Financial Bypassing: Money and Spirituality is the title of a talk I gave at the SAND Conference in October 2019. At the end of the presentation a member of the audience asked me to document and share my own personal journey on the topic. I agreed to do so. Here it is.
I am actively learning about the relationship between spirituality and money. It began in 2013 when I moved to the United States. Reared in a socialist country and moving to a capitalist economy showed me that my value for and relationship with money was influenced by both my upbringing and my spirituality. The stark contrast between my influences and how the U.S. culture deals with money stopped me on my tracks. I had to learn how it works here in the U.S. in order to find a way to better understand the culture that was to become my home. What I could not readily understand were things like: the necessity to borrow in order to establish a credit score, retail store credit cards that I didn’t know where a thing before 2013, the normalcy of student debt, an over abundance of storage units, driving on the wrong side of the road…ok I’m kidding on that one!
Examples like these culminated in one question; ‘why do people willingly spend money they do not have?’. Clearly it leads to a vibrant economy, yet most people don’t have any personal savings and have to keep working in order to feed their debt. I didn’t understand. I had to learn more about the culture, the economy and the role of money in peoples’ lives. I googled a phrase, something like ‘getting out of debt in the US’, in search of people who were objective about the debt culture here, and I found Dave Ramsey. I saw that he was giving a course some months later in my local area and I signed up. I told my husband I was doing the course in order to learn about the US culture and he said he wanted to come also. We did the course together and it was like marriage therapy!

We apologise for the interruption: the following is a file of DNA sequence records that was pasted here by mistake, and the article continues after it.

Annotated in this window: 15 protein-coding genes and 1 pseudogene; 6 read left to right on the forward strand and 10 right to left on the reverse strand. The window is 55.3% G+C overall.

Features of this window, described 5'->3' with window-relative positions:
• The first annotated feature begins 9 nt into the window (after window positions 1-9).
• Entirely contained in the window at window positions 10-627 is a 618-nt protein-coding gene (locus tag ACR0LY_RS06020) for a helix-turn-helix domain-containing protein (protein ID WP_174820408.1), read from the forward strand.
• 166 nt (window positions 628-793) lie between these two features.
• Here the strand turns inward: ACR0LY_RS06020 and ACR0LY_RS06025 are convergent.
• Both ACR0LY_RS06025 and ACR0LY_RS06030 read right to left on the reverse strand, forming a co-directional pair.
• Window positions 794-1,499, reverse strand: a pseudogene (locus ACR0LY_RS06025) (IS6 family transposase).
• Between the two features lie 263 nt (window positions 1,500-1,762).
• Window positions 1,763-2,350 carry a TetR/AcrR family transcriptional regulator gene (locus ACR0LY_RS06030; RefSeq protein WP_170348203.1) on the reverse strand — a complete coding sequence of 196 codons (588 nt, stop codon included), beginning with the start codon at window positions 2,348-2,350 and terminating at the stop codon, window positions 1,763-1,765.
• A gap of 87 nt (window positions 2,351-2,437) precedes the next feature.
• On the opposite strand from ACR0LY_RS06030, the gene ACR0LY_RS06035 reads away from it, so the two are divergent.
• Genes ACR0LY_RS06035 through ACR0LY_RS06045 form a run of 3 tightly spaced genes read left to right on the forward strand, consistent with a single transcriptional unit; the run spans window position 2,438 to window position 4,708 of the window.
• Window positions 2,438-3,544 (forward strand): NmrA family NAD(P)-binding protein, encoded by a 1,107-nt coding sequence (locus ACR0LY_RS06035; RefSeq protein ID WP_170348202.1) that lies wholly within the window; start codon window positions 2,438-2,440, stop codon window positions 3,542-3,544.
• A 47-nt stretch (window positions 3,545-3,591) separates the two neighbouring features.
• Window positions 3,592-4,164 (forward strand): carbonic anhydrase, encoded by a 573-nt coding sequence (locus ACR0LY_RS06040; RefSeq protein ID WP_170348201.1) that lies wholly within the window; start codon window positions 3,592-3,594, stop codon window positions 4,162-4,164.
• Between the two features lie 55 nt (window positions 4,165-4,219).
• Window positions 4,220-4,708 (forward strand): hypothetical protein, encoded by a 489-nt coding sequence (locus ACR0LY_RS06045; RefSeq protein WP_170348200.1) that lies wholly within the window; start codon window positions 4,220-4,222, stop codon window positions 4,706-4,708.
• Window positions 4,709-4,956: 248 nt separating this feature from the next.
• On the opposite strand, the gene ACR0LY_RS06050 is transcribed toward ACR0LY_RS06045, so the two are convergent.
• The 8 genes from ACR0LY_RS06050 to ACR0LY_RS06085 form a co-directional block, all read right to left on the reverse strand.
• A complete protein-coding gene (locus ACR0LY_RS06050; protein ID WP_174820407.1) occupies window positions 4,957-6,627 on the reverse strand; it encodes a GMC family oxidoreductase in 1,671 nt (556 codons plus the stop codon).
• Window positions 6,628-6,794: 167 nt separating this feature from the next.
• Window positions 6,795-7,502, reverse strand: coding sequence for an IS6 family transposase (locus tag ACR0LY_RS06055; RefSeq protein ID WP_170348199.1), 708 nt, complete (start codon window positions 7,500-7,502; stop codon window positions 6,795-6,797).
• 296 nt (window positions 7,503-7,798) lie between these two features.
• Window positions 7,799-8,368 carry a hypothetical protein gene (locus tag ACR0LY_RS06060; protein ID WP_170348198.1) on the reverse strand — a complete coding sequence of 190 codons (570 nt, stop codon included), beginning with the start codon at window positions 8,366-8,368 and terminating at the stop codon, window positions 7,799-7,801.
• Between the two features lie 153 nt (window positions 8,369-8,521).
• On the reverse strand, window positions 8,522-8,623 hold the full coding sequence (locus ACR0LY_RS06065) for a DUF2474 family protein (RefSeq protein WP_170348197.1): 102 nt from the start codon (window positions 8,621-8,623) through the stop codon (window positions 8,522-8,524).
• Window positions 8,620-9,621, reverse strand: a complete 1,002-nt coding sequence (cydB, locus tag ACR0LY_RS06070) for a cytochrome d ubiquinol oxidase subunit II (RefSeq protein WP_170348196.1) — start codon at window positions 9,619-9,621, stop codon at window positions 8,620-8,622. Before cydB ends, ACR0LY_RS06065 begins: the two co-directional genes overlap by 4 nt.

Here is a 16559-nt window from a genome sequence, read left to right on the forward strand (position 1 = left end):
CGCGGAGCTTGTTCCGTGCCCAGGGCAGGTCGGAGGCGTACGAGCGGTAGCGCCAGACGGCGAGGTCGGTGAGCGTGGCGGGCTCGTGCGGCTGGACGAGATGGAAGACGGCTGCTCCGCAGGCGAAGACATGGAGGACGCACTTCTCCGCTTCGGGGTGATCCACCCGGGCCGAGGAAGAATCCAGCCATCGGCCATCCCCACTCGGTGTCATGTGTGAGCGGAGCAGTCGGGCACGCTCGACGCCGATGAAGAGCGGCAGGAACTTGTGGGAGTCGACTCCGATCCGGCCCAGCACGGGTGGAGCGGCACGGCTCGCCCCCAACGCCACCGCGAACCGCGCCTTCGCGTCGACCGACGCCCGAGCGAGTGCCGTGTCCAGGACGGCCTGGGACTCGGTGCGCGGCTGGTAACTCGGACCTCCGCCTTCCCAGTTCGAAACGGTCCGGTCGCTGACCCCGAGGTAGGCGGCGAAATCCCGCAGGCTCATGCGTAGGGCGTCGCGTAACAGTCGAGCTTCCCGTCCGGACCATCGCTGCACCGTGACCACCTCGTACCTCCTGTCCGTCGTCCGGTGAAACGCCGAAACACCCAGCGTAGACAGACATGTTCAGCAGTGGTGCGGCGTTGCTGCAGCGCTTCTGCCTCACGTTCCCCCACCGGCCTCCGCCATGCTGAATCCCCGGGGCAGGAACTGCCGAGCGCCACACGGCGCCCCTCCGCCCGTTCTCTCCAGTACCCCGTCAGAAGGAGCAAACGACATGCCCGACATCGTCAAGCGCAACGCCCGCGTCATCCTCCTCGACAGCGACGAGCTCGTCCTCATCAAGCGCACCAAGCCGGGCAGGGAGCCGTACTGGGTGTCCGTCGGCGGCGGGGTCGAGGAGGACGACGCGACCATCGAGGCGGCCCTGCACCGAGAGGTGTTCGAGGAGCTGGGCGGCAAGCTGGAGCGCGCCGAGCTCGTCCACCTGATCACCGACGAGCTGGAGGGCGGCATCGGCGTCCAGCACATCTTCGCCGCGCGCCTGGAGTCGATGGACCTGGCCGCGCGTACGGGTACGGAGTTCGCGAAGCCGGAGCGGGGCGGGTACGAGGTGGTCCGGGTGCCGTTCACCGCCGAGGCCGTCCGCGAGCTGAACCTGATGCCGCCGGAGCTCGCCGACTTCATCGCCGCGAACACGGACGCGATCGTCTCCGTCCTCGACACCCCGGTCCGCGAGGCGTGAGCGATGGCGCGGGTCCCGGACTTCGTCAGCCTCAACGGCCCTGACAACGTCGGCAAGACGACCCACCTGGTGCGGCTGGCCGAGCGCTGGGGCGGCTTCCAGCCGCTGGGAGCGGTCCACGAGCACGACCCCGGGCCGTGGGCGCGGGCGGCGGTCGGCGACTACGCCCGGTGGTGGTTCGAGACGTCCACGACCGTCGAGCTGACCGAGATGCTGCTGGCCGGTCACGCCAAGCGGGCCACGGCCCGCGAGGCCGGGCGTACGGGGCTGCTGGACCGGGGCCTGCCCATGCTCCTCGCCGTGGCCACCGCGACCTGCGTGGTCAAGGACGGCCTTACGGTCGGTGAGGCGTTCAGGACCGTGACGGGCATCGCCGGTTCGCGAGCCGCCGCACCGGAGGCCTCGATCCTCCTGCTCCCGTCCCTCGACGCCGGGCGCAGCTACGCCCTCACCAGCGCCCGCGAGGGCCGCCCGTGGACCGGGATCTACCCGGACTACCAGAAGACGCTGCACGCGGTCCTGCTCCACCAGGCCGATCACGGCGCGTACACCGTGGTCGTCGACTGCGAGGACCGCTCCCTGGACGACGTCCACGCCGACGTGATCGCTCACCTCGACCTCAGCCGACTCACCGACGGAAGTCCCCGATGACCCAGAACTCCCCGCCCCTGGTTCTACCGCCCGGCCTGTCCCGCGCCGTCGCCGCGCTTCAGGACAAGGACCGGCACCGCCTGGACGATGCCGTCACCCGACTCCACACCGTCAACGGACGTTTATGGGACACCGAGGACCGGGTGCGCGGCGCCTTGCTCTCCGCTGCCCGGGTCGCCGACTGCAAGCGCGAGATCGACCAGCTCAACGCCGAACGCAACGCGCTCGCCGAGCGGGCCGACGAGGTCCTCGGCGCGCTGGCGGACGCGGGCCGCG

Dave Ramsey offers a step program that advocates getting out of debt and staying out of debt. My husband had filed bankruptcy the year we got together. I had never missed a payment on a credit card in my life. Our financial backgrounds were as different as could be.
On the Ramsey track, we had to save up an emergency fund that would support us for 3 months should unforeseen circumstances stop our flow of incomes. We had to knock out all debt and thankfully the only debt we had was our mortgage. We took on that challenge. We had to create a budget and agree to live off that budget. We had to talk through and unravel our hidden beliefs around money. We identified and shared trends in spending and saving within each of us.
If you are in debt – seriously consider the Ramsey course. It requires discipline and self-honesty. It’s a little bit Christian and mostly draws on common sense. It is an excellent starting point on the journey towards changing ones relationship with money. He has a podcast that’s also on YouTube. It’s advisable to attend a course locally which adds structure, a time line and most of all - accountability.
Coming up next, Money Blog #2: Budgeting when your incomes are volatile.